Sophomore invited to walk red carpet for STEM work

It was just over a month ago that GBS sophomore Kate Stack stood in shock waiting to meet Matt Damon. She was one of five national finalists that traveled to Los Angeles for Marvel Studios’ Thor: Ragnarok Superpower of STEM Challenge
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“I nearly died of excitement,” Kate said, with Cate Blanchett and Chris Hemsworth greeting her next.

In addition to attending the red carpet premiere of “Thor: Ragnarok,” Kate was invited to present her STEM project, the “Epi-Spot,” to a panel of experts from companies including Walt Disney Studios, Dolby Laboratories and Synchrony Bank.
 
Kate describes the Epi-Spot as a “furry friend that is designed to teach children and adults how to use their epinephrine injector.” It’s a teddy bear that’s equipped with a microcomputer, programming and other electrical components. It can be used as an EpiPen training tool for people with food allergies. Kate spent about two years completing the project.  
 
“When I was three years old, my mom was teaching me how to use my EpiPen when she accidentally injected herself with the real device – not the training tool,” Kate said. “This left me terrified of needles.”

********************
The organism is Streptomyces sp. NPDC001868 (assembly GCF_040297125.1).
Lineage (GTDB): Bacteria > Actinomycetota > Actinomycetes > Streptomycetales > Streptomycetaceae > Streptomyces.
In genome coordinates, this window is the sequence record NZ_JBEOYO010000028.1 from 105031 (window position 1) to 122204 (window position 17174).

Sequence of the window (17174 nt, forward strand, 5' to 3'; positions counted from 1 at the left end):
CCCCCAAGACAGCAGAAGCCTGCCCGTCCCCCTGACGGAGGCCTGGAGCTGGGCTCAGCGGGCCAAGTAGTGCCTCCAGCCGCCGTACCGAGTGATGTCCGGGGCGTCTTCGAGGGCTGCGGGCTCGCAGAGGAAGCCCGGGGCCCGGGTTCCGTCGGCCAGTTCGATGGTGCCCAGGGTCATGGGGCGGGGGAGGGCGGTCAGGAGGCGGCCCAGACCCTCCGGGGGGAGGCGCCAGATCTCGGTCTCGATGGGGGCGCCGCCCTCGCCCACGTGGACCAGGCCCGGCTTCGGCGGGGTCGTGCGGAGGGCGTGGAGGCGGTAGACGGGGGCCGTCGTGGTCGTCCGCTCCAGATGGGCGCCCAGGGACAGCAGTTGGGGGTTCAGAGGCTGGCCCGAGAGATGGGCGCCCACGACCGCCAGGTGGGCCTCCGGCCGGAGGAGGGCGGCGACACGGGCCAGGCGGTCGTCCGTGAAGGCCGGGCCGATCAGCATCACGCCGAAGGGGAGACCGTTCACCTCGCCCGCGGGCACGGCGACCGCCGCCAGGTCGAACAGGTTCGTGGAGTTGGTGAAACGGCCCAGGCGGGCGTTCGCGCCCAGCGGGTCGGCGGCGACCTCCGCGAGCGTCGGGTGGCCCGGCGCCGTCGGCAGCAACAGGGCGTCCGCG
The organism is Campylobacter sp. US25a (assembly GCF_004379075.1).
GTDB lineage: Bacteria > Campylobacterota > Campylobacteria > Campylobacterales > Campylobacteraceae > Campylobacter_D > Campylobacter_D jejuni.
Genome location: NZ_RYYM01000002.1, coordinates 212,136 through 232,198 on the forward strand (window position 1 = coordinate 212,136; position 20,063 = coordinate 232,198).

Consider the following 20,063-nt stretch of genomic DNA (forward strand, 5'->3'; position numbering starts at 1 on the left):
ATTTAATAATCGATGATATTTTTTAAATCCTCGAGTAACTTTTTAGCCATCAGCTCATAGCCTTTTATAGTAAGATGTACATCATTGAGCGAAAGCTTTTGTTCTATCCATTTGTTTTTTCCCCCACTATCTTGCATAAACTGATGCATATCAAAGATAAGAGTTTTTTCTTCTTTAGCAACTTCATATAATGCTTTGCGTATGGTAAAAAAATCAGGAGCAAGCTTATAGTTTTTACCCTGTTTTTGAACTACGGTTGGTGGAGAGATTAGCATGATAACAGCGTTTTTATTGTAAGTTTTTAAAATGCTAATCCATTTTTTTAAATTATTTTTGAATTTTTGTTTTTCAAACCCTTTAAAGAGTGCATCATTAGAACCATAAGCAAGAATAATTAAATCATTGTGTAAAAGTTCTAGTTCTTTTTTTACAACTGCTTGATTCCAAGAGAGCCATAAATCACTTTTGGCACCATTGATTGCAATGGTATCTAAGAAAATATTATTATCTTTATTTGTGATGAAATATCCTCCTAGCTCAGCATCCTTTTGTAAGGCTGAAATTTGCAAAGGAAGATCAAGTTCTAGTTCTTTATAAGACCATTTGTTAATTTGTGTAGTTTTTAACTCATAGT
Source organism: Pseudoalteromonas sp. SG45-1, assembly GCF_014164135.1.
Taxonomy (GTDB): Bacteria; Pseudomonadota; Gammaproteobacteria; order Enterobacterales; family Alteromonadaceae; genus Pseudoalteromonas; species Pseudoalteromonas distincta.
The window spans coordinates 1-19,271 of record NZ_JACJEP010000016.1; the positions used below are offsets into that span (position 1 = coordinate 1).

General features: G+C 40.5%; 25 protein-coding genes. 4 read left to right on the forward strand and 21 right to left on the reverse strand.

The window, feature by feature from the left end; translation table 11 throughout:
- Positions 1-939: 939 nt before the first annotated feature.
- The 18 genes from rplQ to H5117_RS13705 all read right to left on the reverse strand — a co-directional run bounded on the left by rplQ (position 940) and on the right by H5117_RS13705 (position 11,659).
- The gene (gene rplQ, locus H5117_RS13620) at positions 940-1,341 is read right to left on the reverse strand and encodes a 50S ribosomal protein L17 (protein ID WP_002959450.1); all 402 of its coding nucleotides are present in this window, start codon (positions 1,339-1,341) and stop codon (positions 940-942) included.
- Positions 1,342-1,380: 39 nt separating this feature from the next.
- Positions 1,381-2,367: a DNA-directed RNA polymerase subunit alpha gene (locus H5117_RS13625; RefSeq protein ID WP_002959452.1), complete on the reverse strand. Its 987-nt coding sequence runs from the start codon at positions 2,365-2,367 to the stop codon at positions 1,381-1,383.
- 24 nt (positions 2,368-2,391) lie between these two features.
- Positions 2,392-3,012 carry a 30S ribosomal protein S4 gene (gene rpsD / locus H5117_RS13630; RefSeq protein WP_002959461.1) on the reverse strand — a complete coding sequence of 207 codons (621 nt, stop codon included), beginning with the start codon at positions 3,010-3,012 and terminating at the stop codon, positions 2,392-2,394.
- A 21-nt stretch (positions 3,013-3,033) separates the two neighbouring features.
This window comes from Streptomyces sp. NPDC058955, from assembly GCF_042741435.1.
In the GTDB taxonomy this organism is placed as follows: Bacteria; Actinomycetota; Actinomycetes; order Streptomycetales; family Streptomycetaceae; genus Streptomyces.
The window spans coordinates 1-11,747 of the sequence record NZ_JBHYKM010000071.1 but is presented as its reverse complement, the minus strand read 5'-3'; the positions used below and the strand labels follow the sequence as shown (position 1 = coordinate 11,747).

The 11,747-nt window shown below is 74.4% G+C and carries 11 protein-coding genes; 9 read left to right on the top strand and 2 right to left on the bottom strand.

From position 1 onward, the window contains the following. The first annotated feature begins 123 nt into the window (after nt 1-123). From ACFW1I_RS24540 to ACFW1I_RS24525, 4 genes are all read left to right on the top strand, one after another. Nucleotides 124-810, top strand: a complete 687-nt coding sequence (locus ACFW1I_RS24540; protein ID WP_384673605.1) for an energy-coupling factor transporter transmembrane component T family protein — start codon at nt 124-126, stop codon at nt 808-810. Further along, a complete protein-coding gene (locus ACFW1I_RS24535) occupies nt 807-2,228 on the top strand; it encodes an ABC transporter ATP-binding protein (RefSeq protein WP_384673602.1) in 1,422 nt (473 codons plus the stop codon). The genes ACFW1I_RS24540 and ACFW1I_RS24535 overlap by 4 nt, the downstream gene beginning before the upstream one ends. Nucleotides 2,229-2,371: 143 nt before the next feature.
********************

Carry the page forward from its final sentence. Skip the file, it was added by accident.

Kate knew this fear could prevent someone with food allergies from getting important, life-saving training. That’s when she created the Epi-Spot to solve what she saw as a global problem.
 
“The process started when I was in a Maker Club at Springman Middle School,” Kate said. “I learned how to code and use a mini computer. From there, I was able to explore mini computers controlled by code and learn the millions of things you can do. I wanted to solve a greater problem; that’s when I remembered all my experiences with food allergies.”

Kate explained that an allergic reaction can happen at virtually any time, which is why it is important for people to be trained. 
 
When Kate isn’t building or coding, she’s advocating for food allergy awareness locally and helping out with Glenview’s Got STEAM – a science, technology, engineering, arts and mathematics program for girls in grades 5-8.
 
Kate’s teacher, Mike Sinde, describes Kate as a “natural maker.”
 
“She loves to problem solve and is very passionate about helping others,” Sinde said.
 
Kate’s mother, Karen Stack, said she believes high school STEM classes have really helped her daughter grow.
 
“What strikes me most are the thoughtful and intelligent questions that Kate poses,” Karen Stack said. “It’s obvious that her engineering design thinking is coming into play, and it’s because of her GBS classes.”
 
Looking toward the future, Kate said she would like to learn more about the medical field while continuing to build new things.

“My willingness to try keeps me going,” Kate said. “There were a lot of times that I failed [while building the Epi-Spot], and it was really hard at first… But I kept going and that was really important because now I have this awesome, finished product.”

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V
iew Epi-Spot video demonstration